Monday, June 24, 2013

Time is the Only Variable

This is my mantra. How else could I explain the gap that occurs between the conception of a brilliant idea and its execution? I have come to conclude that every good idea must need to bake for a while on the back burner of my brain before manifesting in this world...yes, that's my excuse.
This particular project began more than two years ago. How simple is seemed at the time (don't they all!). I would just purchase a fountain, Mike would dig a hole and we would have a beautiful water feature. To quote an endearment from my son..."Silly Momma."

In the fall of 2010 I fell in love with the beautiful stone fountains from Range West in Madrid, New Mexico. My husband, Michael is represented by Metallo Gallery in Madrid which is right next door to Range West Gallery and all those lovely stones.
Range West fountains are worked by hand by Stone Artist Joshua Gannon from granite, basalt or other beautiful rock from New Mexico and Joshua lovingly juxtaposes polished surfaces with the natural rugged surface of the rock, exposing the beautiful striations and layers of color captured by time. I was smitten. Really, resisting was futile. Three years ago I purchased two beautiful fountains.
After several summers of dreaming about how they would look and sound, this summer the fountain idea became a reality. Here is a "blow by blow" of the installation, for all my friends whose "gap" is not quite as large as mine.

For this project we used Range West's Installation Kit
with a few of our own touches, consisting of:
Two -  36" 4" x 4"s
Two -  30" 4" x 4"'s
Eight - heavy duty "L" bracket, w/dry wall screws
Two - 36" steel channels
Metal grid w/cut out  trap door
Roofing Rubber
Heavy duty pump
Heavy duty plumber hose (for the large fountain)
1/2 " clear tubing the small fountain including a
brass "t" to connect the two fountains
Of course you need all the appropriate tools
Thank you Range West for some of the installation jargon.
A special shout out to our good friends Chris T. for giving a hand with
the electrical and to George T for the use of his carpentry skills and awesome saw!

Here, Michael is laying out the four 4" x 4"s on a flat surface, joining the corners with "L" brackets on both sides using 2" drywall screws. Obviously you can build any size you like...the steel channels are key here.

Then the digging. A straight wall hole 12" deep and just shy of the inner edge of the 4" x 4"s.

Measuring the size of the "lip" or ledge needed to countersink the frame. Marking the ground with chalk helped.

The frame must sit level with about an inch above ground level. The slightly raised portion will help keep organic matter from flooding the reservoir during heavy rains (which is the only kind we get here in the desert). Notice the pick? Necessary to get through our hard, dry desert ground!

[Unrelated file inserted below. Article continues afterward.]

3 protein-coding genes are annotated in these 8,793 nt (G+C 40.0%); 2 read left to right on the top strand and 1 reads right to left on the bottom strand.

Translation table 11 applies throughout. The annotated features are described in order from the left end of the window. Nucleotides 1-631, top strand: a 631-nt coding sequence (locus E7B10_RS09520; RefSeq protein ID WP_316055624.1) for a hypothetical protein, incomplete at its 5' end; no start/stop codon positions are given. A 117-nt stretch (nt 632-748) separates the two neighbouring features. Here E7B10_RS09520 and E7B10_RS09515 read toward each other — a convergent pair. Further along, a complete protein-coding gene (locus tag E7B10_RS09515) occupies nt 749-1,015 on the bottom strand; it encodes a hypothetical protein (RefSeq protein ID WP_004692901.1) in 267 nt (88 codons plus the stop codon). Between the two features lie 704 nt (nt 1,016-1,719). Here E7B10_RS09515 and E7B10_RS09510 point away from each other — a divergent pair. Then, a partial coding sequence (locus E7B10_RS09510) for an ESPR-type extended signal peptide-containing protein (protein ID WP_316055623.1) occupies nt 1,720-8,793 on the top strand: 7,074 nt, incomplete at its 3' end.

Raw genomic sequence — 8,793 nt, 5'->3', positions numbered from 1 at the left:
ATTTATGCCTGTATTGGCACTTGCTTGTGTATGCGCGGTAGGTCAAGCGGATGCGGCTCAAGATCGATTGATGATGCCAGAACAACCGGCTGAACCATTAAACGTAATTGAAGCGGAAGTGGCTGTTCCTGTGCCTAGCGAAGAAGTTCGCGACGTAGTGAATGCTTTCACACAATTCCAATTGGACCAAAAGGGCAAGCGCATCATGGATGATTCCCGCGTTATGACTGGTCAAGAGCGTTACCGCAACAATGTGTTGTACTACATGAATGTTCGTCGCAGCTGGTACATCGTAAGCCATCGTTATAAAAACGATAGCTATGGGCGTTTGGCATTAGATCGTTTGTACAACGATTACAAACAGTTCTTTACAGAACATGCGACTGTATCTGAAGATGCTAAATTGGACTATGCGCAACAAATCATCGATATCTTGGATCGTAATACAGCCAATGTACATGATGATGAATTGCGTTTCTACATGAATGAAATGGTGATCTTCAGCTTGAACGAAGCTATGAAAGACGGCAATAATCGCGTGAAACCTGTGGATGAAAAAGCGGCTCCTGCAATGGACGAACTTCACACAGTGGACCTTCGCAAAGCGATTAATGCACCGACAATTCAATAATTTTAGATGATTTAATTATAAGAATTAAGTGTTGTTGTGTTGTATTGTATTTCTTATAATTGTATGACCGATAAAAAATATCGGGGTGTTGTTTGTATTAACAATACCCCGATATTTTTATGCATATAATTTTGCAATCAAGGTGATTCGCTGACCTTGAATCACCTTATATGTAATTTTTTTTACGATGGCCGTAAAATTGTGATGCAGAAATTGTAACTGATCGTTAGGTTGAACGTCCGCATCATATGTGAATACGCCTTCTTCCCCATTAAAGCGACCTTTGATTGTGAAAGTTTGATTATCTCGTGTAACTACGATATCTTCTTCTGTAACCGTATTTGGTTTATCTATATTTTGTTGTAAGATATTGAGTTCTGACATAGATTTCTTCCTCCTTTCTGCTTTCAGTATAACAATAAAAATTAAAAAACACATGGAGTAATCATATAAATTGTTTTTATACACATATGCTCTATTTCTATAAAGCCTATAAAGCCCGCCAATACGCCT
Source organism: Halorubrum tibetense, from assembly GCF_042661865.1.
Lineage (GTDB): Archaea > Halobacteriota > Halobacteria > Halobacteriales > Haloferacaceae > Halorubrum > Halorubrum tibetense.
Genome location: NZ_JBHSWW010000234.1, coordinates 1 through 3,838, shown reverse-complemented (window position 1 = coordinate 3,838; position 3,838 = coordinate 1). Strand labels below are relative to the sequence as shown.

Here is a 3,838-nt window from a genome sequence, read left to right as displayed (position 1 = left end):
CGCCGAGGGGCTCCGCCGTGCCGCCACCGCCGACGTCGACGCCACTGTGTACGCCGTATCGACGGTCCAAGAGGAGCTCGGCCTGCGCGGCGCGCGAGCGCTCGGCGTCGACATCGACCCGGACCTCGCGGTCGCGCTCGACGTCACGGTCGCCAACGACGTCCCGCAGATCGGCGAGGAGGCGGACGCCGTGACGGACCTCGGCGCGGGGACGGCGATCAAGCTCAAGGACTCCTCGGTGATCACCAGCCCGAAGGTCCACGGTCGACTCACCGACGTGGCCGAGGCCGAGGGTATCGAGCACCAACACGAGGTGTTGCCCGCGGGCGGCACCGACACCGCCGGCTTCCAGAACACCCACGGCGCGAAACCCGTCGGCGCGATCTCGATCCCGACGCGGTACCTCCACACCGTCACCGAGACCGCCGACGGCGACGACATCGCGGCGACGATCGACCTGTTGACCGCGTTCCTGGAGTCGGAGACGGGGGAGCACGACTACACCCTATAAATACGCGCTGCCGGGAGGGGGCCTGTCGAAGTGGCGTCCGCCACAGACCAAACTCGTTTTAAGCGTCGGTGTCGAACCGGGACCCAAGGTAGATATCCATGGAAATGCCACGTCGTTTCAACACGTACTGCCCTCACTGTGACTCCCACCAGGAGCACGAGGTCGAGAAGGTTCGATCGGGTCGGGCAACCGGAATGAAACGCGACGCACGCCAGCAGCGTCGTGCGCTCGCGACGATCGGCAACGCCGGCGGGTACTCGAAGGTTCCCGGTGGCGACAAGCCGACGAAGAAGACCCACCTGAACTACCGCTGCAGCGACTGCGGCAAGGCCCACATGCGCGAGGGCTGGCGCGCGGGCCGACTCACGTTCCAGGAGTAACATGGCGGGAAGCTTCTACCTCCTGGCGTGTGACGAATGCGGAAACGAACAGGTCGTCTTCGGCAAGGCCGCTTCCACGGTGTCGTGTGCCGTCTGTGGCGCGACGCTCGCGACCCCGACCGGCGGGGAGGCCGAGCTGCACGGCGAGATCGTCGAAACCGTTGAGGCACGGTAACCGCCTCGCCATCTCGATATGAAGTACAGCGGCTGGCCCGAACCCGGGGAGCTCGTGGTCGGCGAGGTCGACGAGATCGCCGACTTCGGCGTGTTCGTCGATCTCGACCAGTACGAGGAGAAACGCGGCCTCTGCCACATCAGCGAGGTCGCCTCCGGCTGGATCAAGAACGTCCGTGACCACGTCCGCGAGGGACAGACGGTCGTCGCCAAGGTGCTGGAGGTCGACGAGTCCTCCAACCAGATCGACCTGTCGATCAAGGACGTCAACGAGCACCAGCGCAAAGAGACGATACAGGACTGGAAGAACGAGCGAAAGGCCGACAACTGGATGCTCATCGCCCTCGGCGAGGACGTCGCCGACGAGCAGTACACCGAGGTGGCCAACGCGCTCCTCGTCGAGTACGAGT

You can see how the frame sits onto the ledge. Also notice the slats in the top of the frame. These are necessary to hold two pieces of steel channel. They slide into the grooves in the 4" x 4"s to hold the fountain base.

After leveling the ground in the center of the reservoir hole, Michael placed the pond liner over the entire catch basin, pushing it down into the hole and the corners creating as straight a drop as possible. Beginning at the center of the timbers and working out (just like stretching a canvas) he stapled the liner onto the timbers, folding the corners in and stapling. He also placed some staples at the edges of the timbers. It is important to make the bottom of the basin as level as possible.

Michael then made a 1.25" cut into the pond liner above the pre-cut grooves for an easier fit, then placed the steel channel into the pre-cut grooves and secured them with a screw in each end.

He then attached a metal grate using small sheet rock screws around the perimeter of the basin. There is a "trap door" built into the grid, which is placed closest to the power source. Then he placed the pump in the catch basin through the trap door with the intake on its side (bottom down). He ran the pump electrical cord out the trap door of the grate in the direction of the power source.

We're almost there! Here, he places the (very're welcome dear) stone fountains on the grid over the steel channel. He threads the plumbing hose from the top of the fountain stone out the bottom and into the cutout in the center of the grating. At this point he adjusts the gasket on each of the hoses to create a snug fit in the fountain stones. You don't want the hose falling out into the catch basin...pain!! He built up the gaskets using duct tape so it was just the right thickness. The placement of the hose/gasket produces different levels of water movement and sound. Last step, connect the other end of the hose to the outflow nipple of the pump. Now fill her up and plug her in!

Now the FUN begins! Level the stones, place rocks on the grid, place plantings and we're UP!!

The lovely sound of water in the desert...just in time! Thank you sweet husband!

1 comment:

hoses victoria said...

Wow!! Love this idea!! Will be trying it!

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